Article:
Let’s get started with my tips for performing the working woman’s balancing act without falling flat on your back with Tip #1.
Tip #1 – Telecommute: Allows people who live far from their place of business to work from home for certain work days and be more effective in their position, because they are not doing long commutes. It’s suppose to allow more productive time for the employer and also give flexibility to the employee if they have children.
If you’re like most working women, you’ve probably imagined how wonderful it would be to wake up 1 or 2 days each week and have your morning commute take you from the coffee maker in your kitchen to the computer in your home office instead of down the freeway battling traffic on your trek into your office.
But…you probably assume your boss would never go for it. Or, if your boss made an exception for you to telecommute a couple of days a week, then he or she would have to do the same for everybody else in your office, right?
But, you may be wrong!
Surprised? Don’t be. Studies show the majority of bosses are actually very supportive and encouraging of telecommuting.
Well, because bosses are learning that employees who are allowed the kind of flexibility telecommuting offers them end up being happier employees, performing better in their jobs, and stay in their positions longer.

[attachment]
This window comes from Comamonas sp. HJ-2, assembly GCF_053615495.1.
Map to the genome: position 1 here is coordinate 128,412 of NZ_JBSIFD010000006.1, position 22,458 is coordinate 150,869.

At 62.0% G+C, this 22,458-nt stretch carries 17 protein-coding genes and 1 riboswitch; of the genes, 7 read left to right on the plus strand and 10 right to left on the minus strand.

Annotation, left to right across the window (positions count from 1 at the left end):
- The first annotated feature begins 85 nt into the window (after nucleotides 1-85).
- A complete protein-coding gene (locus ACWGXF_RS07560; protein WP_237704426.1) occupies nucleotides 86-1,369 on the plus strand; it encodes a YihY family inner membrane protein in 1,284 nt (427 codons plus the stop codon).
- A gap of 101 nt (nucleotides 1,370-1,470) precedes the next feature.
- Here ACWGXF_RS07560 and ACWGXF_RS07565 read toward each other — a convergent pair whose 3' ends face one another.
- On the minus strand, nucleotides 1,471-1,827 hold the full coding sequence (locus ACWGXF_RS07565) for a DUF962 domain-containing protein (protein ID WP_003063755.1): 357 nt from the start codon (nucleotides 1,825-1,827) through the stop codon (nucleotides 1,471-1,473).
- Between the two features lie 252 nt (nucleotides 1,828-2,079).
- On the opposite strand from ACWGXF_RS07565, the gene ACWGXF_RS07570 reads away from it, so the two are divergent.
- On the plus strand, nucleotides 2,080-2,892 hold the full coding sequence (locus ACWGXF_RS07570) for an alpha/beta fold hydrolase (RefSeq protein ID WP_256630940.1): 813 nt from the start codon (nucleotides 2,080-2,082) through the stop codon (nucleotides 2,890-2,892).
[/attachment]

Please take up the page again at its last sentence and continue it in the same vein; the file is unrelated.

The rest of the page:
Sounds like a win – win, doesn’t it?
Let’s wrap up our look at how working women can get their bosses on board with telecommuting and perform the working woman’s balancing act.
So, you may be asking how you should go about getting your boss to let you give telecommuting a try.
Well, the best way to get your boss to go along with letting you give telecommuting a try is to sell the idea to them. By that, I mean show your boss exactly how both you and they will benefit from you telecommuting a day or two every week.
You can also try suggesting to your boss that they allow you to give telecommuting a try on a trial basis. Agree to try it for a month or two, and then meet again to reevaluate how telecommuting is working for you and for your boss.
Keep in mind, if you do decide to give telecommuting a try, it’s very important that you make yourself available from home for conference calls, e-mails, and other normal, everyday work expectations. If your boss expects to be able to conference with you on projects, or e-mail you about tomorrow’s big meeting, and he or she can’t seem to reach you or get any response from you while your telecommuting from home, they may not be encouraged to let you continue telecommuting, or they may think you’re abusing the privilege because you are less valuable, not more.